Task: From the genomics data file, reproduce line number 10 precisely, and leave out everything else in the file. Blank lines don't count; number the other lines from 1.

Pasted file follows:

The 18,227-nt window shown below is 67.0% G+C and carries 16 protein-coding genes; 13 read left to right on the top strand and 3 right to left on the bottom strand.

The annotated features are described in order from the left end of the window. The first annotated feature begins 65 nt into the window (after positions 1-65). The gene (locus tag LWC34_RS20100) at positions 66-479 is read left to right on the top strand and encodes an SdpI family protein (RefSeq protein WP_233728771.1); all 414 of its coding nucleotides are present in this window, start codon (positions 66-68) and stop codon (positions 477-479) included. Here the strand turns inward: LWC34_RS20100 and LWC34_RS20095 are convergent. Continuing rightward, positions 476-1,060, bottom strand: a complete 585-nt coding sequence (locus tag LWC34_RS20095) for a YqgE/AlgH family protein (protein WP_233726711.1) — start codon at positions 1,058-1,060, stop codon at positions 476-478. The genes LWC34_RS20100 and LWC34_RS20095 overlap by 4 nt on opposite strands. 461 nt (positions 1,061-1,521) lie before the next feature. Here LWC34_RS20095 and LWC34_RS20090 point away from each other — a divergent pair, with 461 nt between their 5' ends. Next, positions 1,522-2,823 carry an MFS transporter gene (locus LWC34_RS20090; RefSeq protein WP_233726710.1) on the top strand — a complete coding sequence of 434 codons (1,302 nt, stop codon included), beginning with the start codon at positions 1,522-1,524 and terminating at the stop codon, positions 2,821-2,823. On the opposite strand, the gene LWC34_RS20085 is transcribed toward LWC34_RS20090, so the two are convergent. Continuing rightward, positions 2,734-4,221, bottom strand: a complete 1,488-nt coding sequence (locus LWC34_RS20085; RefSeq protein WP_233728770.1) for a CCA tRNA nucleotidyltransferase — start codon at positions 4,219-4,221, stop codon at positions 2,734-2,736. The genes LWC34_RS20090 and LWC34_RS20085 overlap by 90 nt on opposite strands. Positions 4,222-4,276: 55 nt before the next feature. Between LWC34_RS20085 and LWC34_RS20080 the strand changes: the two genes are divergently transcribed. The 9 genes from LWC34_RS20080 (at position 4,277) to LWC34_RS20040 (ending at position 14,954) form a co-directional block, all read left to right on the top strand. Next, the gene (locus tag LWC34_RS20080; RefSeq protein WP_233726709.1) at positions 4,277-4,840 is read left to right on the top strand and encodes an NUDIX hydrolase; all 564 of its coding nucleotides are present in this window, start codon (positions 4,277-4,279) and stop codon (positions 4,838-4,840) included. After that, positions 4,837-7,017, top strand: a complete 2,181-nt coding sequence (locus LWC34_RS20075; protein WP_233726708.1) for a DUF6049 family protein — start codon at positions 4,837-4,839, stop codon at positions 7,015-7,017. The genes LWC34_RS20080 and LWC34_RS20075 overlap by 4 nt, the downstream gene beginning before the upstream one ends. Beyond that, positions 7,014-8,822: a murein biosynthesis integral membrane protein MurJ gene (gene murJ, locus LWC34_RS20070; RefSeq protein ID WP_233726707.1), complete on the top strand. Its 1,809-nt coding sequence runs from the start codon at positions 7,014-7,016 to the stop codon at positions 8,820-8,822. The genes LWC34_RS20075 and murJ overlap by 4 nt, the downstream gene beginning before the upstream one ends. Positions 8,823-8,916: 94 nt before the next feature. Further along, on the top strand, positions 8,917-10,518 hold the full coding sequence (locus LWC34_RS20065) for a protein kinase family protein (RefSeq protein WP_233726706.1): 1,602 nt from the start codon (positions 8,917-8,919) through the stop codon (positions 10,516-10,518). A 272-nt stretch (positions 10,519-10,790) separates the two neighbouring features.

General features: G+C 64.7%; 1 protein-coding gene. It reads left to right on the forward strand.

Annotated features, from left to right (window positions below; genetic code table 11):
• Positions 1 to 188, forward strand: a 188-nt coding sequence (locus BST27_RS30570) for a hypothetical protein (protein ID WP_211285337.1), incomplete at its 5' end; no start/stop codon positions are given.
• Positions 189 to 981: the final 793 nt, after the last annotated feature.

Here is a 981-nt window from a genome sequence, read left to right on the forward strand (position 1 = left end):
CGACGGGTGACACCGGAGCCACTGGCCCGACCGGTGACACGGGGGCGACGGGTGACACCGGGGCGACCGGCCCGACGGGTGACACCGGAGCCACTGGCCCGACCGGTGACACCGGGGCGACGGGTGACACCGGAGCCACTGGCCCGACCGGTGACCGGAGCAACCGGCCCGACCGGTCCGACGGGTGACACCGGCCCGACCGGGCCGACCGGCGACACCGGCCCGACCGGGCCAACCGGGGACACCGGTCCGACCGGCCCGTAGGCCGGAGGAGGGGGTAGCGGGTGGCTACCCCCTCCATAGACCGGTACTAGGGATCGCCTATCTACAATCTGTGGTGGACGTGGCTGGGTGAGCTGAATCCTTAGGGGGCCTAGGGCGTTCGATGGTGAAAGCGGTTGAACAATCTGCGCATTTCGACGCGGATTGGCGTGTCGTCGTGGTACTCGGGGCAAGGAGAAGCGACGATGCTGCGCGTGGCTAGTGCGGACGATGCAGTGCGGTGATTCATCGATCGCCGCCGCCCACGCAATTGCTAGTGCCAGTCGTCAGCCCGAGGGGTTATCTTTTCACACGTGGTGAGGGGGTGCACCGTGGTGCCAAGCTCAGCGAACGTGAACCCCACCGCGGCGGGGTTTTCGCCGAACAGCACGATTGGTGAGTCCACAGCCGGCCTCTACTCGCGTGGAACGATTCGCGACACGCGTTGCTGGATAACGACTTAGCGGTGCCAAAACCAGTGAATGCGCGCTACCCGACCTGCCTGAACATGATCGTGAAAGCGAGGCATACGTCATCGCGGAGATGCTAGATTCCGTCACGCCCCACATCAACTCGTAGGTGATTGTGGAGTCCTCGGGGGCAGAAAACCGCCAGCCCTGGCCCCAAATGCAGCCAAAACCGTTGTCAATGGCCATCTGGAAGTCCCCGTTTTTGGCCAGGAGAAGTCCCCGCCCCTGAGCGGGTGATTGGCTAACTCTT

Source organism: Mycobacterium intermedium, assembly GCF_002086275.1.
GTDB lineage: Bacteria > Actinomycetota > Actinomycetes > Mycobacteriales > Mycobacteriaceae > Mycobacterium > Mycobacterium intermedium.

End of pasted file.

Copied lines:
GTDB lineage: Bacteria > Actinomycetota > Actinomycetes > Mycobacteriales > Mycobacteriaceae > Mycobacterium > Mycobacterium intermedium.